What a wild ride it’s been.
Imagine being an awkward, quiet 17-year-old Asian boy walking into a crowded office, and the first person you make eye contact with is Matt Cummings. It was like diving straight into the deep end of a pool before realizing you can’t swim. Yikes.
I applied to the Daily Bruin on a whim, starting my application two days before the deadline and submitting it sometime around 11:50 p.m. the night of.
I’m still not sure why Matt, Claire Fahy, Tanner Walters and Korbin Placet decided to hire me, but I think I fell into the “Eh, why not?” pile of interns. I didn’t have the best resume, the most outgoing personality or even the nicest-sounding voice (you’re welcome, Grant Sugimura).
While they figured out their new class of interns, I was figuring out myself as well.
Who am I? Who do I want to become? What am I doing here? What do I want to accomplish?
When I first started covering the men’s tennis beat as a freshman, I had a totally unjustified air of arrogance, which crumpled like a kite floating in a Category 5 hurricane.
I couldn’t count the number of times my tongue stumbled and spat out gibberish during interviews, or how often I repeated myself because I lost my train of thought in the middle of a question.
Thankfully, I had – and continue to have – a great support group.
Korbin showed me the ropes for seeking out the best stories and how to report them. Men’s tennis coach Billy Martin was patient and understanding, offering me great tidbits and quotes to include in my stories. Many others were kind enough to critique my writing and offer constructive feedback.
Through it all, I learned to embrace the struggle, and to ask for help when I needed it.
The nervousness, the constant sweat and the time commitment were worth the handful of congratulatory texts and Slack messages.
Or so I thought.
There were many moments as an assistant Sports editor when I questioned if the struggle was worth it.
What sustained me – and I’m talking about spiritual nourishment, because eating too much Panda Express and Rubio’s basically ruined the physical side of things – was knowing that our stories were important and well-written.
Everyone in the Sports section, from interns to fellow editors, and upper management pushed me to deliver the best content we could, and for that, I will be grateful for the rest of my life. Thank you Tanner, Anjishnu Das, Emaan Baqai, TuAnh Dam, David Gottlieb and Grant for believing in me.
That’s what I hope I’ll always remember about my time at The Bruin: how all the stories and memories helped shape who I am today.
I think I’ve accomplished a lot over these past four years, but the awards and recognition don’t mean as much to me as the stories I’ve written do. I was fortunate enough to cover an international shoplifting incident, a college athletics admission scandal, and the firing and hiring of both the football and men’s basketball head coaches. Those are the stories and experiences that will stick with me as I age and my head grows balder than that of current men’s basketball coach Mick Cronin.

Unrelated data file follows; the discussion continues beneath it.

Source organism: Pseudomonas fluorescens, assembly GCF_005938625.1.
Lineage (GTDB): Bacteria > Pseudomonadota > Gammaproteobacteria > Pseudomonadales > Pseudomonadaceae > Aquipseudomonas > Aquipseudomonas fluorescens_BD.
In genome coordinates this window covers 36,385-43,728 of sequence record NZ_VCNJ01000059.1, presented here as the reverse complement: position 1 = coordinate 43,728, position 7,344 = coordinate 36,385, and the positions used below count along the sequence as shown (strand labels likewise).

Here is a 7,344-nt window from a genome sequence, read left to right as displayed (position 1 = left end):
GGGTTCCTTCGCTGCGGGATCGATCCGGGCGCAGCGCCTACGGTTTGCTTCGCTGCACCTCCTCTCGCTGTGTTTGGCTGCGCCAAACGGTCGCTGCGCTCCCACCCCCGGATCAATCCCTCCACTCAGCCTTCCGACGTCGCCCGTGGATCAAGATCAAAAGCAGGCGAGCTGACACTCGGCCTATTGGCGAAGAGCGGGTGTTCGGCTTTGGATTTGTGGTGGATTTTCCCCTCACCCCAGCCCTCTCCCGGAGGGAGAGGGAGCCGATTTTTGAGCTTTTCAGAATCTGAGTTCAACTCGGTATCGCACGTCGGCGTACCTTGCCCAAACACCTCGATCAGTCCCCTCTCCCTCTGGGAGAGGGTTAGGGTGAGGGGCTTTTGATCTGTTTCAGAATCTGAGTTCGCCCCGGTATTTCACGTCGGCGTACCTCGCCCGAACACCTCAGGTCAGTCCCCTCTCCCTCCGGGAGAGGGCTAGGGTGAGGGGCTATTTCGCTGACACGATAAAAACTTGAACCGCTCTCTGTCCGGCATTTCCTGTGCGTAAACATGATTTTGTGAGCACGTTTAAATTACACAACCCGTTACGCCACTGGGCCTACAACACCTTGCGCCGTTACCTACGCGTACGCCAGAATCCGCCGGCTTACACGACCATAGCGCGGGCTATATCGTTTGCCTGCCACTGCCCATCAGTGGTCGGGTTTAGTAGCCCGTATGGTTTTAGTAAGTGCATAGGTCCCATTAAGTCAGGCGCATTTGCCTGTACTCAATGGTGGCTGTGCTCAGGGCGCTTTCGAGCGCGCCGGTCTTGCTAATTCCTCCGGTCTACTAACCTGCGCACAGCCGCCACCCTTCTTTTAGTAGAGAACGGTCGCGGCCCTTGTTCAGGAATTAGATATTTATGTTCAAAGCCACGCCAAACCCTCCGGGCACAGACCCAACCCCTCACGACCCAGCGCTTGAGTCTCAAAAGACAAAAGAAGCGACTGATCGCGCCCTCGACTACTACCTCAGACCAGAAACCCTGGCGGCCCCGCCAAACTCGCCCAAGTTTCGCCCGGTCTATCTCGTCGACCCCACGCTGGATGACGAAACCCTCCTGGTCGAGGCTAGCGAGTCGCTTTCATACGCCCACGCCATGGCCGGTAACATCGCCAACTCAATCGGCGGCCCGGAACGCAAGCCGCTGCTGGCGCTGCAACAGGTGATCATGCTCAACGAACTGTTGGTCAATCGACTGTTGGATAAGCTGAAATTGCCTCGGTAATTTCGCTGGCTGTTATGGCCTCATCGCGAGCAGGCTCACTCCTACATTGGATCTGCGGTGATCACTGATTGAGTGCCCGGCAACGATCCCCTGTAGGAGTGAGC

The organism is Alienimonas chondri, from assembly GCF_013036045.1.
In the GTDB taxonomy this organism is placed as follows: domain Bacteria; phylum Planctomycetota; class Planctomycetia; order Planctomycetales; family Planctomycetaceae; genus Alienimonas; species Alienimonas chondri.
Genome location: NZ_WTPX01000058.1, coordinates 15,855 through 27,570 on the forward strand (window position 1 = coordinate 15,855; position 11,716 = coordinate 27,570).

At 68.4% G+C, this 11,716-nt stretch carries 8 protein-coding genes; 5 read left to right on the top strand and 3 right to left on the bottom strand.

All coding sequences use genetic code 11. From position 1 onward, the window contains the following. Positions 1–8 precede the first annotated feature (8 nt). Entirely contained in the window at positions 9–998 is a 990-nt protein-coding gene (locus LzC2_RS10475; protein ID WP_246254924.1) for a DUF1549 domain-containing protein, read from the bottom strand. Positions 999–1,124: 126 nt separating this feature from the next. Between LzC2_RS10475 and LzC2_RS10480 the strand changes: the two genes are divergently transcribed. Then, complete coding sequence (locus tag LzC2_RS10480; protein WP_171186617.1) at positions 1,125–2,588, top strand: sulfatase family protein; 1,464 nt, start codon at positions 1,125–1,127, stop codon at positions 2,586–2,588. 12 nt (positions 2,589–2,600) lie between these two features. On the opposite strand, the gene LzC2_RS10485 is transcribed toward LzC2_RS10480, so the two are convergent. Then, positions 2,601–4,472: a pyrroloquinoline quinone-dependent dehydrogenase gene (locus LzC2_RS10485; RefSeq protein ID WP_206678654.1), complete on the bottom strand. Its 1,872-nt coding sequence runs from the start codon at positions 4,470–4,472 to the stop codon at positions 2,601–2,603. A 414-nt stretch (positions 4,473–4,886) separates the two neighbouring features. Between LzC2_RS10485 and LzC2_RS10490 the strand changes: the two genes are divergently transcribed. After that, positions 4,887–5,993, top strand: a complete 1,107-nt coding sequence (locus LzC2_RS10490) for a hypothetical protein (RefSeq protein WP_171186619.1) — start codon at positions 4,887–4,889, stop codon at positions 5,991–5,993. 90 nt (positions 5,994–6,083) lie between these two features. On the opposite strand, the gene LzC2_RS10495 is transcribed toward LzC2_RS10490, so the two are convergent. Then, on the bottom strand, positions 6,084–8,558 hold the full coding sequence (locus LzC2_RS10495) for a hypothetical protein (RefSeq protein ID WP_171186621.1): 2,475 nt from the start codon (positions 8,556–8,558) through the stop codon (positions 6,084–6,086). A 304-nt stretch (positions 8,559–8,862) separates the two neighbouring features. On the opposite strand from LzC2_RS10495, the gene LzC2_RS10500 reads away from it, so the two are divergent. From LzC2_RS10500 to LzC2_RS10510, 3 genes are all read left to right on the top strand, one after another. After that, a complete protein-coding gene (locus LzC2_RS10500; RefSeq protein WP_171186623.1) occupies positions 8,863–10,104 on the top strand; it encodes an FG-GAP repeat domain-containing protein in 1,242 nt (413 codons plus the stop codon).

Nothing’s quite like sitting through a Georgia thunderstorm in the middle of May, covering a tennis match that ended past midnight, and cranking out transcriptions, a wrap and a notebook before heading back to my Airbnb at 3 a.m. to grab a couple hours of sleep before catching a shuttle to the airport.
Nothing can replace the angry phone calls, emails and tweets (Q: Is the Den lit? A: Y e s).
Nothing will supersede the feeling of flying through a football insta-wrap and then half-running down six flights of stairs and across the Rose Bowl grass to make it to the press conference on time.
Through my sojourn in Kerckhoff Hall 118, I’ve learned a lot about myself, and I’m beginning to answer those four questions I asked as a first-year.
Who am I? Who do I want to become?
I’m someone with a voice and the privilege to tell those you-had-to-be-there stories. I want to keep doing so and see where it takes me in life.
What am I doing here? What do I want to accomplish?
I’m writing my final piece for The Bruin and reflecting on these past four years and what they’ve meant to me. I want to look back at this column in 20 years – smile a little, cry a little and recognize how impactful every memory was.
I’ll miss all the content, Design budget meetings, the editing and, yes, even the late runs. I’ll miss the media availabilities, football coach Chip Kelly’s dry sense of humor, Los Angeles Times’ UCLA beat reporter Ben Bolch’s arcane 1980s references and Southern California News Group’s UCLA beat reporter Thuc Nhi Nguyen’s Asian-ness (representation matters!). And last but not least, I’ll miss all the people I had the pleasure of working with. Even Matt Cummings.
Wang was a Sports contributor 2015-16, assistant Sports editor 2016-17 and Daily Bruin senior staff 2017-19.